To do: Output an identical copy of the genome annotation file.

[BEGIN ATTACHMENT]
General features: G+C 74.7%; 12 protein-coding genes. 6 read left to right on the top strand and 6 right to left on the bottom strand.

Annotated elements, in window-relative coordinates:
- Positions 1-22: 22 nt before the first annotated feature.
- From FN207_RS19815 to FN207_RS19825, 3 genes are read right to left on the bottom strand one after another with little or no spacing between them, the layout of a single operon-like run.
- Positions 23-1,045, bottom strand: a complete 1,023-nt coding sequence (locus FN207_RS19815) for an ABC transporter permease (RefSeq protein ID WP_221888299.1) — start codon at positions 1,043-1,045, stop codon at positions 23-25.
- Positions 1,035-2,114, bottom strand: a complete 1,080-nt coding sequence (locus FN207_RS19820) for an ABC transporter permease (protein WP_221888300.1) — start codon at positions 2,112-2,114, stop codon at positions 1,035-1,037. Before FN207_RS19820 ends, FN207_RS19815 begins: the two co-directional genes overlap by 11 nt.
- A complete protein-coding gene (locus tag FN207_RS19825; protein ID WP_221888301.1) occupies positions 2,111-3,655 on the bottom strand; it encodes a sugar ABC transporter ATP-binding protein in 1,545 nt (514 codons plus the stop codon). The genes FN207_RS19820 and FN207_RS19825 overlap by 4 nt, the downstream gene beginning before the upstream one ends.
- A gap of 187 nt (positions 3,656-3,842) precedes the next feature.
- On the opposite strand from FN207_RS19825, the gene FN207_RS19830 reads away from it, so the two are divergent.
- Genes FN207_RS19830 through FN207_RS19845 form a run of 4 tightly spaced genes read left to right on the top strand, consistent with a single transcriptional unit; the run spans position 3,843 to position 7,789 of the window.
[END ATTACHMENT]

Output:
General features: G+C 74.7%; 12 protein-coding genes. 6 read left to right on the top strand and 6 right to left on the bottom strand.

Annotated elements, in window-relative coordinates:
- Positions 1-22: 22 nt before the first annotated feature.
- From FN207_RS19815 to FN207_RS19825, 3 genes are read right to left on the bottom strand one after another with little or no spacing between them, the layout of a single operon-like run.
- Positions 23-1,045, bottom strand: a complete 1,023-nt coding sequence (locus FN207_RS19815) for an ABC transporter permease (RefSeq protein ID WP_221888299.1) — start codon at positions 1,043-1,045, stop codon at positions 23-25.
- Positions 1,035-2,114, bottom strand: a complete 1,080-nt coding sequence (locus FN207_RS19820) for an ABC transporter permease (protein WP_221888300.1) — start codon at positions 2,112-2,114, stop codon at positions 1,035-1,037. Before FN207_RS19820 ends, FN207_RS19815 begins: the two co-directional genes overlap by 11 nt.
- A complete protein-coding gene (locus tag FN207_RS19825; protein ID WP_221888301.1) occupies positions 2,111-3,655 on the bottom strand; it encodes a sugar ABC transporter ATP-binding protein in 1,545 nt (514 codons plus the stop codon). The genes FN207_RS19820 and FN207_RS19825 overlap by 4 nt, the downstream gene beginning before the upstream one ends.
- A gap of 187 nt (positions 3,656-3,842) precedes the next feature.
- On the opposite strand from FN207_RS19825, the gene FN207_RS19830 reads away from it, so the two are divergent.
- Genes FN207_RS19830 through FN207_RS19845 form a run of 4 tightly spaced genes read left to right on the top strand, consistent with a single transcriptional unit; the run spans position 3,843 to position 7,789 of the window.